However, acceptance is a great thing. It's a sign of growth. The second, or is it third, part of my title. It's late, I have had wine and a busy week - hey, I am just amazed I can type.

There are certain things in this world we should NEVER accept; war, religious intolerance (of any faith), violence, famine, bigotry and hatred. Acceptance that life is a fluid journey and that we need to adapt; that we shouldn't push ourselves in one area of our lives at the expense of another - that is a personal strength.

So I am NOT going to do the trail 50K in April, however, I will do the Vancouver Marathon in May and I will attempt 50K at "Mind the Ducks" two weeks later. I still have my goals, they have just slid a little. What have I gained because I have accepted my old goals are currently un-attainable? I have gained a son who will find a class that accepts him and his world. I am also finding there are other ways I can spend my time. Now that I am not going to running so much, I have a different schedule I can plan for; I am writing, reading and developing myself in other ways. I am taking courses about Autism so I can help and teach Autistic kids to reach their potential. I am helping with BRS more.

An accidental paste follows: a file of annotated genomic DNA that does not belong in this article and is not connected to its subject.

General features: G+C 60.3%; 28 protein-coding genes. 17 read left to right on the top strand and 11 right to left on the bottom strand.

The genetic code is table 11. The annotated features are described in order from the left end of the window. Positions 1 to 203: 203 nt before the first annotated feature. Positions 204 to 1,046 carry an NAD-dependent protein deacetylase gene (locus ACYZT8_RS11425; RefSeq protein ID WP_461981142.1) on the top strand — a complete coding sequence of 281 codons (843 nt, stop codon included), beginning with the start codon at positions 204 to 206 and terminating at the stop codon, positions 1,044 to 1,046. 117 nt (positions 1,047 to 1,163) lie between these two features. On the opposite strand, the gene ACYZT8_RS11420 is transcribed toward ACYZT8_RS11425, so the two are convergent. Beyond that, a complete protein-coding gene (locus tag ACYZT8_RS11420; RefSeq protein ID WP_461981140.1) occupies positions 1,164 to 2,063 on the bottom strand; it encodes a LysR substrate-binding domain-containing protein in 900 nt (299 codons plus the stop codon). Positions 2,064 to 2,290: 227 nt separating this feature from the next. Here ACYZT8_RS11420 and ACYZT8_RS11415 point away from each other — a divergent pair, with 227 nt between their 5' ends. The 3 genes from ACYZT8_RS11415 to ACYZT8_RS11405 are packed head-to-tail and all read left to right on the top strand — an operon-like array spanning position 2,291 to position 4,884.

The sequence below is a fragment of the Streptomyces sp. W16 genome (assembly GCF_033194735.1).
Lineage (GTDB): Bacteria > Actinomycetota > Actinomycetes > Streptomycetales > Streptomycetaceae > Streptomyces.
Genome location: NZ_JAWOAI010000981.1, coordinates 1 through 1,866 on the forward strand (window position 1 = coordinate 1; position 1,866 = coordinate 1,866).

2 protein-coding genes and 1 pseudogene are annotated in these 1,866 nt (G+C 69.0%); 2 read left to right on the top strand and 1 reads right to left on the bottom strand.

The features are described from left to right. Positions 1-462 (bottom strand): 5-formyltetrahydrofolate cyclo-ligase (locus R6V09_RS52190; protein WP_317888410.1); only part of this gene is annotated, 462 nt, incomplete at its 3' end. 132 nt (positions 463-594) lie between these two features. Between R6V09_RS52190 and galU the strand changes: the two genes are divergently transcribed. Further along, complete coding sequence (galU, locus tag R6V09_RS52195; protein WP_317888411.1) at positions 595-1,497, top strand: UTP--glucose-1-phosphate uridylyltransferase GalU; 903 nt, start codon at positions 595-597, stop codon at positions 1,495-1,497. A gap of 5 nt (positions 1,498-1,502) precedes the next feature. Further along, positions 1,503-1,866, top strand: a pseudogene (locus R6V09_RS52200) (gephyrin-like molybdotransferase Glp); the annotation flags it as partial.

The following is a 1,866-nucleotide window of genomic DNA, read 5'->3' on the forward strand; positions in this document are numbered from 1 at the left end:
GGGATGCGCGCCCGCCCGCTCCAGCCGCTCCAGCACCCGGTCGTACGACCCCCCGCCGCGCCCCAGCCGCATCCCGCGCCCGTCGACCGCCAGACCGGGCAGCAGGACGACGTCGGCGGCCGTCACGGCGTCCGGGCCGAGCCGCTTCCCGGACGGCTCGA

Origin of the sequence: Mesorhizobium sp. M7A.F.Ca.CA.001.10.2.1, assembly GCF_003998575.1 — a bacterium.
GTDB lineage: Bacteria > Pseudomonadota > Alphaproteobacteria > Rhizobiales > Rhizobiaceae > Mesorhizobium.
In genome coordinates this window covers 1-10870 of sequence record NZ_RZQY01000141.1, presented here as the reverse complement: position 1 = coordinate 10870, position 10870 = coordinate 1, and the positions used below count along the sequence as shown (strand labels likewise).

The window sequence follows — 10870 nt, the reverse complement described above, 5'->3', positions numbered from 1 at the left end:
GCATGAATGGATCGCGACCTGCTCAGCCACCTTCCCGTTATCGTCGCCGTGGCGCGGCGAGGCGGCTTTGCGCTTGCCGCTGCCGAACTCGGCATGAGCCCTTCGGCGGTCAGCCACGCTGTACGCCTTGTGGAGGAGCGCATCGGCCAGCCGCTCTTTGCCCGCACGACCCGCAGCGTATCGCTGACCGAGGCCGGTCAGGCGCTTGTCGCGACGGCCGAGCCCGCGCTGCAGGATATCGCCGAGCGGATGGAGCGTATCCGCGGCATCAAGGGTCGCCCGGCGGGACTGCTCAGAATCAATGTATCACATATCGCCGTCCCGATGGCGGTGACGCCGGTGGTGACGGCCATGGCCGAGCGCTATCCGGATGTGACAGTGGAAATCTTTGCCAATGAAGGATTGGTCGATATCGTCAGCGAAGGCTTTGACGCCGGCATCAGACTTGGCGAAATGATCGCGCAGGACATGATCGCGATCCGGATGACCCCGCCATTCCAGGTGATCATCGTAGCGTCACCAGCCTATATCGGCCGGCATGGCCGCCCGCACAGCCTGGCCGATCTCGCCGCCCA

So is Acceptance a bad thing? It depends on what you do with it I suppose. Acceptance can mean you don't fight for anything - not a good move. However, acceptance can also mean you pick your battles. You chose what is worth fighting for. How can that EVER be a bad thing?

I must start running again; that is the 3 or so thoughtful posts in a month. I had better get back to being socially strange before people wonder what this blog is all about. :)

4 comments:

  1. I totally get you.
    Jupie was in a school that could not seem to provide the environment that he needed. He is not, I repeat, is not responsible to adapt to the environment. Here anyways, they are supposed to provide an environment that is conducive to learning for him. Jupiter has the problem's communicating and should not try to accommadate the teacher which is what used to happen until he rebelled and made things change. He also gave one of his therapists a concussion from a head butt. He should not be head butting but when you don't get how to tell people to eff off appropriately or something like that its the teacher or therapist that should change.....
    Now he is in a school that gets that they are the ones that need to be flexible.
    Granted Jupiter needs to learn to "go with the flow" but that will come later on and at his pace and no one else's.....got me on a roll and all fired up!! :)